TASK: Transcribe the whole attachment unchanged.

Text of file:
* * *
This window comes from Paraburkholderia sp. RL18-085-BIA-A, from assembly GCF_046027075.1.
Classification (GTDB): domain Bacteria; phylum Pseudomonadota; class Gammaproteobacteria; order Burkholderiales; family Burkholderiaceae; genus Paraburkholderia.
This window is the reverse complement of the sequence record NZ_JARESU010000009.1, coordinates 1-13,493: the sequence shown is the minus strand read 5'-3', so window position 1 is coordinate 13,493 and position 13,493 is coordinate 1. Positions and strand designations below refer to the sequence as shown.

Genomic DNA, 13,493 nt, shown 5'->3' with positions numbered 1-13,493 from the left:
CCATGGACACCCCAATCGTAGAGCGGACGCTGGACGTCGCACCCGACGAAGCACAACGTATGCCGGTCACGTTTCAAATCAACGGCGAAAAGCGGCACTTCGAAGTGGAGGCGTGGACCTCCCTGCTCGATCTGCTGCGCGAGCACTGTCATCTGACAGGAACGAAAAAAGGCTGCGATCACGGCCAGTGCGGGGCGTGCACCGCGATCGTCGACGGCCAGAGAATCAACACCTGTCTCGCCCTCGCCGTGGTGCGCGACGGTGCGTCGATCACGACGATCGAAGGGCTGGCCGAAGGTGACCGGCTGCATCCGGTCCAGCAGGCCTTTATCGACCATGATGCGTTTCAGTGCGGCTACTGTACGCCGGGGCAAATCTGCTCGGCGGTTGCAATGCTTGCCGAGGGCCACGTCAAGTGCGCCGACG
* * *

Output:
This window comes from Paraburkholderia sp. RL18-085-BIA-A, from assembly GCF_046027075.1.
Classification (GTDB): domain Bacteria; phylum Pseudomonadota; class Gammaproteobacteria; order Burkholderiales; family Burkholderiaceae; genus Paraburkholderia.
This window is the reverse complement of the sequence record NZ_JARESU010000009.1, coordinates 1-13,493: the sequence shown is the minus strand read 5'-3', so window position 1 is coordinate 13,493 and position 13,493 is coordinate 1. Positions and strand designations below refer to the sequence as shown.

Genomic DNA, 13,493 nt, shown 5'->3' with positions numbered 1-13,493 from the left:
CCATGGACACCCCAATCGTAGAGCGGACGCTGGACGTCGCACCCGACGAAGCACAACGTATGCCGGTCACGTTTCAAATCAACGGCGAAAAGCGGCACTTCGAAGTGGAGGCGTGGACCTCCCTGCTCGATCTGCTGCGCGAGCACTGTCATCTGACAGGAACGAAAAAAGGCTGCGATCACGGCCAGTGCGGGGCGTGCACCGCGATCGTCGACGGCCAGAGAATCAACACCTGTCTCGCCCTCGCCGTGGTGCGCGACGGTGCGTCGATCACGACGATCGAAGGGCTGGCCGAAGGTGACCGGCTGCATCCGGTCCAGCAGGCCTTTATCGACCATGATGCGTTTCAGTGCGGCTACTGTACGCCGGGGCAAATCTGCTCGGCGGTTGCAATGCTTGCCGAGGGCCACGTCAAGTGCGCCGACG